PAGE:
If you’re one of the few and the proud still occasionally playing, it’s a great diversion. An excellent excuse to trample all over poor foot-soldiers and blow up more giant robots in one sitting than Char Aznable himself. But if you’re not already actively engaged with the game, Frontier Defense doesn’t have the pull to justify jumping in at this point.

On top of that, the hardcore competitive community that has stayed faithful to Titanfall, ironically, hates the AI bots and any mode that features them. They clamor for more modes like Pilot Hunter and Marked for Death that heavily place the emphasis on human targets. They actively disdain “casuals” who are still playing Attrition, let alone a game mode that completely removes human on human bloodsport. I can’t see that crowd giving a horde mode much attention.

Maybe this work isn’t so much for the benefit of Titanfall, but for the inevitable Titanfall 2. Perhaps Frontier Defense is Respawn’s rough work on a campaign mode alternative for the next game, testing out what works and what doesn’t on the remaining lab rats still scurrying up walls and trying to land headshots. If they are still committed to ignoring a bloated, and unnecessarily expensive, single player campaign (a stance I personally applaud), a horde mode with some story elements and unique set-pieces might be just what the orbital engineer ordered.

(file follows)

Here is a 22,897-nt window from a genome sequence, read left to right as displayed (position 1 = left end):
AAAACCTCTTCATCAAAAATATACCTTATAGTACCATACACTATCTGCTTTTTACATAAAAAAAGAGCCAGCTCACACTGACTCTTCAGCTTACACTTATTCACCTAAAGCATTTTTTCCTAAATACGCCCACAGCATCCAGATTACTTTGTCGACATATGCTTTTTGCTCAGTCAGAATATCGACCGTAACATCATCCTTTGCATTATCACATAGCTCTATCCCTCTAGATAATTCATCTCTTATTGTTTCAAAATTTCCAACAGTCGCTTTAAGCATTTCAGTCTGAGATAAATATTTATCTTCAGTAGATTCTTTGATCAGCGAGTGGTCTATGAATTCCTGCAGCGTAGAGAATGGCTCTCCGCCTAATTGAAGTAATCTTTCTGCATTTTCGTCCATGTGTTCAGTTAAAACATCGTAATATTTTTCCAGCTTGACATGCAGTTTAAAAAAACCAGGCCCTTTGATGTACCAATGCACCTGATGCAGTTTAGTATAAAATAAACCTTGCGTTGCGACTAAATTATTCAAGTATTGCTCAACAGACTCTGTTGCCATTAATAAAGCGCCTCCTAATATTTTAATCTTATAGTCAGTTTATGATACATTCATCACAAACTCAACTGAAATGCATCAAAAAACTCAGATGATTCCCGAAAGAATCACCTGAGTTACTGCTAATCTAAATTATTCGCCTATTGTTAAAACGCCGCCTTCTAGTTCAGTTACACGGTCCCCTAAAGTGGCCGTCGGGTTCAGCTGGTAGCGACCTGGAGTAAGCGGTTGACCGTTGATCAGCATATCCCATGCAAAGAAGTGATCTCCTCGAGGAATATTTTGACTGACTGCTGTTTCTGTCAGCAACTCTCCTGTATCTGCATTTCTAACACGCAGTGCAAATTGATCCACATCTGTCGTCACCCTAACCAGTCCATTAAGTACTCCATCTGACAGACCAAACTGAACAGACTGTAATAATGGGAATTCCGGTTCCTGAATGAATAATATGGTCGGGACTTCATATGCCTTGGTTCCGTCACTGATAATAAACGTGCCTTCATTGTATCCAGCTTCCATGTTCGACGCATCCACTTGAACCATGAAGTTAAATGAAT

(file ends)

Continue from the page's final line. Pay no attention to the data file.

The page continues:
In recent months it seems like Respawn has realized that things have gotten away from them a bit and have been experimenting with different ways to appease the player-base. Adding in progression based rewards such as emblems, rare burn cards, and voice packs doesn’t make much sense this late in the game, with most of the playerbase already moving on, but I’m sure they are watching the telemetry to see what kind of content is most popular with the remaining mech jocks and it will be front and center in the next game.

Other wackier game modes introduced since launch like Marked For Death (where teams scramble to kill a randomly selected player who is “it” for a round) and the also freshly released Deadly Ground (a mode that blankets the bottom of the map in electric fog forcing a “don’t step in the lava” parkour playstyle) seem designed to specifically address player feedback.

They’ve found ways to toss the blood thirsty competitive players who hate bots a bone with player-centric modes. Deadly Ground seems like a creative way to educate the player-base about the various movement options in the game without a belabored tutorial (more than six months out and you still see people taking the stairs, what the hell guys?) I wouldn’t be surprised at all if a version of Deadly Ground showed up in a campaign mission in Titanfall 2 as a way of forcing new players to get the hell off the pavement and into the sky.

It’s interesting to watch a developer test new ideas out with their player-base instead of relying on limited playtests and focus groups. If you want to figure out what your audience wants/needs from your games, you can’t do much better than going straight to the source. If Frontier Defense and these other new additions represent how they are learning from Titanfall’s tepid reception, I think it bodes well for where the series will go from here.

Nic Rowen